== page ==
In this photo taken on January 1, 2020 protesters gather for a demonstration against India's new citizenship law, at a rally organised by various Muslim groups, in Kochi in southern Kerala state. -Getty/AFP
Demanding the repeal of Citizenship Amendment Act, the Kerala government led by Pinarayi Vijayan moved the Supreme Court on Tuesday, saying the amended law violated Articles 14, 21 and 25 of the Constitution and the basic structure of secularism in India.
With this, Kerala becomes the first state to approach the apex court against the Citizenship Amendment Act, which has seen unprecedented protests all over the country. In its petition, the Kerala government has demanded that the CAA should be declared violative of Articles 14, 21 and 25 of the Constitution.
Article 14 promises Right to Equality to all while Article 21 says "No person shall be deprived of his life or personal liberty except according to a procedure established by law" and Article 25 mandates "all persons are equally entitled to freedom of conscience".
While chief ministers of non-BJP ruled states like Mamata Banerjee have announced no implementation of CAA in the state, Kerala was the only state to pass a joint resolution on 31 December with the ruling CPM-led LDF and Opposition Congress headed UDF coming together to take the Legislature route to register its opposition, reports Firstpost.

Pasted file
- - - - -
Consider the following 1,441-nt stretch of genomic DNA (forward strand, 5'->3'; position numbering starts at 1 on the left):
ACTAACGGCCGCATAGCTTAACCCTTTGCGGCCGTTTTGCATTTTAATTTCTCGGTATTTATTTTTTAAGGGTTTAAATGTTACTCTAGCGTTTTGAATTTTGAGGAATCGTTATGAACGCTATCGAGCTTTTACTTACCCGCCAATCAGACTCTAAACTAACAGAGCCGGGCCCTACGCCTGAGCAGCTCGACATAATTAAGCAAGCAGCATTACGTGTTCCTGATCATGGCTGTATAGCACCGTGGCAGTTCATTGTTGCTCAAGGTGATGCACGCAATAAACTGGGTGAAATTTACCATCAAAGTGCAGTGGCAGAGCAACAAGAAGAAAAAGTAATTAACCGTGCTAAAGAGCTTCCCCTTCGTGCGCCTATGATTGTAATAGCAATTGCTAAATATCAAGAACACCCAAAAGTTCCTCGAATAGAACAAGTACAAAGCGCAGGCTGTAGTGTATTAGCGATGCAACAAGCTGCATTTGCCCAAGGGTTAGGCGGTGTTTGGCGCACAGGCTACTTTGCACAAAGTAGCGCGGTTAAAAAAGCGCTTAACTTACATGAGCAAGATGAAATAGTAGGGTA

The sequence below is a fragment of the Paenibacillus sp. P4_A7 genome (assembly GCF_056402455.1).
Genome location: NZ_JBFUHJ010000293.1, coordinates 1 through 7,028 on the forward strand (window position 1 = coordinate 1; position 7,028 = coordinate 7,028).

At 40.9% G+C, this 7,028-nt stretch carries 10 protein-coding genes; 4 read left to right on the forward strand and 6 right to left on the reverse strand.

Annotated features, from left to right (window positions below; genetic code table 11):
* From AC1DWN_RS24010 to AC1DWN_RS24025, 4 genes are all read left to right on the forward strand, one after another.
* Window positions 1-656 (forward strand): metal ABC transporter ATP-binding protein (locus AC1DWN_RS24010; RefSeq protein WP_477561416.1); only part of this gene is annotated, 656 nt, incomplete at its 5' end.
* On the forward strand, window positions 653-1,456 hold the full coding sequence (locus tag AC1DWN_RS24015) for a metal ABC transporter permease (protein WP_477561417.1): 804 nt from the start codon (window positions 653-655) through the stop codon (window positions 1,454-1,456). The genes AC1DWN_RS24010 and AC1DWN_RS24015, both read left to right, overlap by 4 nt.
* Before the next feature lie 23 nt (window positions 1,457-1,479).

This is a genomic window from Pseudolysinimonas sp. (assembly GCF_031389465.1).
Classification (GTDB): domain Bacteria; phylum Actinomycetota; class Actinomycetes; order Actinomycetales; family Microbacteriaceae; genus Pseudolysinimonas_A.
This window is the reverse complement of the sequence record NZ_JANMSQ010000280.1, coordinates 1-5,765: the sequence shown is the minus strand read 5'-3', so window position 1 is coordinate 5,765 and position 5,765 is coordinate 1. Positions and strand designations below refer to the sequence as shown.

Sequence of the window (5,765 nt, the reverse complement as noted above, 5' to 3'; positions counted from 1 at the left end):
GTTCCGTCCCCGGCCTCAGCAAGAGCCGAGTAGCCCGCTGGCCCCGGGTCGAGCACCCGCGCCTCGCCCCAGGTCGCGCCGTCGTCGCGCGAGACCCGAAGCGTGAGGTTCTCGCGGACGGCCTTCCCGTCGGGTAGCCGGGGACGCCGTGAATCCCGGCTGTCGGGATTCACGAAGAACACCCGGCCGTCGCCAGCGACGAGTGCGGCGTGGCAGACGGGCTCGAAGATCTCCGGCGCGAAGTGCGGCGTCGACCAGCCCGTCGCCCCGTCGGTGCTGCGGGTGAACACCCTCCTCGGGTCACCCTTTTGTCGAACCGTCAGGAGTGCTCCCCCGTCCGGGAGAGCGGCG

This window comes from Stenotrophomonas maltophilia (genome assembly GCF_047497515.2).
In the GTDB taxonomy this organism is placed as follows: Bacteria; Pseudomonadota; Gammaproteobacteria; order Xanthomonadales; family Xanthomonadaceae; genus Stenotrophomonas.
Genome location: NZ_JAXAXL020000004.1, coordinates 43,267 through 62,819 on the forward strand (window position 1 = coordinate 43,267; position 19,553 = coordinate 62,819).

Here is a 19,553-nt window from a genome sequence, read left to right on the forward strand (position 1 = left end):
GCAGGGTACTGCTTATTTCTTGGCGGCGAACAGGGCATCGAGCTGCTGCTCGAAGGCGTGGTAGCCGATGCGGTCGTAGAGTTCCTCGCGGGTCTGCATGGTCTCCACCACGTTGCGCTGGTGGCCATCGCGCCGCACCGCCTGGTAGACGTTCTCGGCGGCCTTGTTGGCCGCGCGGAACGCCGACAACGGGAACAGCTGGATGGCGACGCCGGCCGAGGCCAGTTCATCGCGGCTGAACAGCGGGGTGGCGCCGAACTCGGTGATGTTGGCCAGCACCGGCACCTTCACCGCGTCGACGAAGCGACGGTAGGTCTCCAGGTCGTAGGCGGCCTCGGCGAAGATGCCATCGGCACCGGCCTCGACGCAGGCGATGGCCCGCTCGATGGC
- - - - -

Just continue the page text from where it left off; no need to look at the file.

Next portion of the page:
While presenting the resolution, Chief Minister Pinarayi Vijayan said the CAA was against the "secular" outlook and fabric of the country thereby spearheading religion-based discrimination.
"The Act contradicts the basic values and principles of the Constitution. In view of the anxiety among the people of the country, the Centre should take steps to drop the CAA and uphold the secular outlook of the Constitution," he said.At the forefront of the Opposition, Vijayan on 3 January had written to his counterparts in 11 states on the need to save secularism and democracy.
Referring to the chief ministers, including Mamata and Delhi chief minister Arvind Kejriwal, Vijayan in the letter said, "Apprehensions have arisen among large sections of our society consequent to the Citizenship Amendment Act, 2019. The need of the hour is unity among all Indians who wish to protect and preserve our cherished values of democracy and secularism."
On 10 January, the state government had published anti-CAA advertisements in the front page of national dailies, a move that was criticised by the state's governor as "thoroughly undesirable".
The state-sponsored advertisement said that "the state was leading the efforts to protect constitutional values" and its Assembly was the first to pass a unanimous resolution against the controversial law.
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